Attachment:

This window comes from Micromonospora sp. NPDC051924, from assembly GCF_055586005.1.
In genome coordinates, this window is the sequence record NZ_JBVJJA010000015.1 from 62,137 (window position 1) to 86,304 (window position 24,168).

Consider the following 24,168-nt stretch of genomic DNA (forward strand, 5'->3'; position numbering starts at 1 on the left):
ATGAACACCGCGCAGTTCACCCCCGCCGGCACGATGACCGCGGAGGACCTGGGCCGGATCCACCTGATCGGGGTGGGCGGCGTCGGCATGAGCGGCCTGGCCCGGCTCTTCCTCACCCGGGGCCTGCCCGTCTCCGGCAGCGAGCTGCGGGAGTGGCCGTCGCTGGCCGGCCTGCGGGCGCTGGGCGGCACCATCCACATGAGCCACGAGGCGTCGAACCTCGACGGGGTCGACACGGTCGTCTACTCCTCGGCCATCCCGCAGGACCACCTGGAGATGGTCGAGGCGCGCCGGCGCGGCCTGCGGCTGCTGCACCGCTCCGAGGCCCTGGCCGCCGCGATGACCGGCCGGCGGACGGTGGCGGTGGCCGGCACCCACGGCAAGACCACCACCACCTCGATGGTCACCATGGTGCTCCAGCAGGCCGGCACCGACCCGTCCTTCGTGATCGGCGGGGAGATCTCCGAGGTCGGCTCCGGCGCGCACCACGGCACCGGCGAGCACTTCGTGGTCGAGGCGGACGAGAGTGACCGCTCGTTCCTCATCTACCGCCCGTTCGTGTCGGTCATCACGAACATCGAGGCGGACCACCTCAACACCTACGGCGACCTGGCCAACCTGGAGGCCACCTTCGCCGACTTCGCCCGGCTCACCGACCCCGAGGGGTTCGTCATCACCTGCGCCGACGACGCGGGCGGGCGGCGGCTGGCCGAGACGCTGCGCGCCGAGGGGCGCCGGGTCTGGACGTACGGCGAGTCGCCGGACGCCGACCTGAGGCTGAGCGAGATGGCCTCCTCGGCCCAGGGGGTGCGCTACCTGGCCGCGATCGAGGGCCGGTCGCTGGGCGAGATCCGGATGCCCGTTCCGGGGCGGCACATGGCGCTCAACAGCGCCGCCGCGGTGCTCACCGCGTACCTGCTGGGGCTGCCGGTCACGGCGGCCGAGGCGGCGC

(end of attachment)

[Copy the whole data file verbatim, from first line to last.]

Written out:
This window comes from Micromonospora sp. NPDC051924, from assembly GCF_055586005.1.
In genome coordinates, this window is the sequence record NZ_JBVJJA010000015.1 from 62,137 (window position 1) to 86,304 (window position 24,168).

Consider the following 24,168-nt stretch of genomic DNA (forward strand, 5'->3'; position numbering starts at 1 on the left):
ATGAACACCGCGCAGTTCACCCCCGCCGGCACGATGACCGCGGAGGACCTGGGCCGGATCCACCTGATCGGGGTGGGCGGCGTCGGCATGAGCGGCCTGGCCCGGCTCTTCCTCACCCGGGGCCTGCCCGTCTCCGGCAGCGAGCTGCGGGAGTGGCCGTCGCTGGCCGGCCTGCGGGCGCTGGGCGGCACCATCCACATGAGCCACGAGGCGTCGAACCTCGACGGGGTCGACACGGTCGTCTACTCCTCGGCCATCCCGCAGGACCACCTGGAGATGGTCGAGGCGCGCCGGCGCGGCCTGCGGCTGCTGCACCGCTCCGAGGCCCTGGCCGCCGCGATGACCGGCCGGCGGACGGTGGCGGTGGCCGGCACCCACGGCAAGACCACCACCACCTCGATGGTCACCATGGTGCTCCAGCAGGCCGGCACCGACCCGTCCTTCGTGATCGGCGGGGAGATCTCCGAGGTCGGCTCCGGCGCGCACCACGGCACCGGCGAGCACTTCGTGGTCGAGGCGGACGAGAGTGACCGCTCGTTCCTCATCTACCGCCCGTTCGTGTCGGTCATCACGAACATCGAGGCGGACCACCTCAACACCTACGGCGACCTGGCCAACCTGGAGGCCACCTTCGCCGACTTCGCCCGGCTCACCGACCCCGAGGGGTTCGTCATCACCTGCGCCGACGACGCGGGCGGGCGGCGGCTGGCCGAGACGCTGCGCGCCGAGGGGCGCCGGGTCTGGACGTACGGCGAGTCGCCGGACGCCGACCTGAGGCTGAGCGAGATGGCCTCCTCGGCCCAGGGGGTGCGCTACCTGGCCGCGATCGAGGGCCGGTCGCTGGGCGAGATCCGGATGCCCGTTCCGGGGCGGCACATGGCGCTCAACAGCGCCGCCGCGGTGCTCACCGCGTACCTGCTGGGGCTGCCGGTCACGGCGGCCGAGGCGGCGC